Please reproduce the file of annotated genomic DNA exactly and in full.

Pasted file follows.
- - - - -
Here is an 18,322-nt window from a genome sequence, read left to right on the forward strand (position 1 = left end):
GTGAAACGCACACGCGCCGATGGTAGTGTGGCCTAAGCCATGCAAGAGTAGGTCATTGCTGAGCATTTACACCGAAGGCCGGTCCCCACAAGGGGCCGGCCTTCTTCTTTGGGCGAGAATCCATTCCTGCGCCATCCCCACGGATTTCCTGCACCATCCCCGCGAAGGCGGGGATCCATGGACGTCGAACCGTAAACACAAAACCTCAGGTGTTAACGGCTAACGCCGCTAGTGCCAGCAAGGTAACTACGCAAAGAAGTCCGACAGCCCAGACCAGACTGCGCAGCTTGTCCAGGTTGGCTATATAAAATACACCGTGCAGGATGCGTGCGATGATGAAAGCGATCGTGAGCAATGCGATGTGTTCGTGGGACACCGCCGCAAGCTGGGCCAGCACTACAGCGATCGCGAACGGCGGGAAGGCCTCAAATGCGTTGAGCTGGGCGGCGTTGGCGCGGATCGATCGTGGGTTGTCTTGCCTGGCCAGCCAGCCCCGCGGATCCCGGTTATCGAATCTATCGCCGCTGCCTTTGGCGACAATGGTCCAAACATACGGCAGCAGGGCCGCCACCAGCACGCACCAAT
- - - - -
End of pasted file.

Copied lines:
Here is an 18,322-nt window from a genome sequence, read left to right on the forward strand (position 1 = left end):
GTGAAACGCACACGCGCCGATGGTAGTGTGGCCTAAGCCATGCAAGAGTAGGTCATTGCTGAGCATTTACACCGAAGGCCGGTCCCCACAAGGGGCCGGCCTTCTTCTTTGGGCGAGAATCCATTCCTGCGCCATCCCCACGGATTTCCTGCACCATCCCCGCGAAGGCGGGGATCCATGGACGTCGAACCGTAAACACAAAACCTCAGGTGTTAACGGCTAACGCCGCTAGTGCCAGCAAGGTAACTACGCAAAGAAGTCCGACAGCCCAGACCAGACTGCGCAGCTTGTCCAGGTTGGCTATATAAAATACACCGTGCAGGATGCGTGCGATGATGAAAGCGATCGTGAGCAATGCGATGTGTTCGTGGGACACCGCCGCAAGCTGGGCCAGCACTACAGCGATCGCGAACGGCGGGAAGGCCTCAAATGCGTTGAGCTGGGCGGCGTTGGCGCGGATCGATCGTGGGTTGTCTTGCCTGGCCAGCCAGCCCCGCGGATCCCGGTTATCGAATCTATCGCCGCTGCCTTTGGCGACAATGGTCCAAACATACGGCAGCAGGGCCGCCACCAGCACGCACCAAT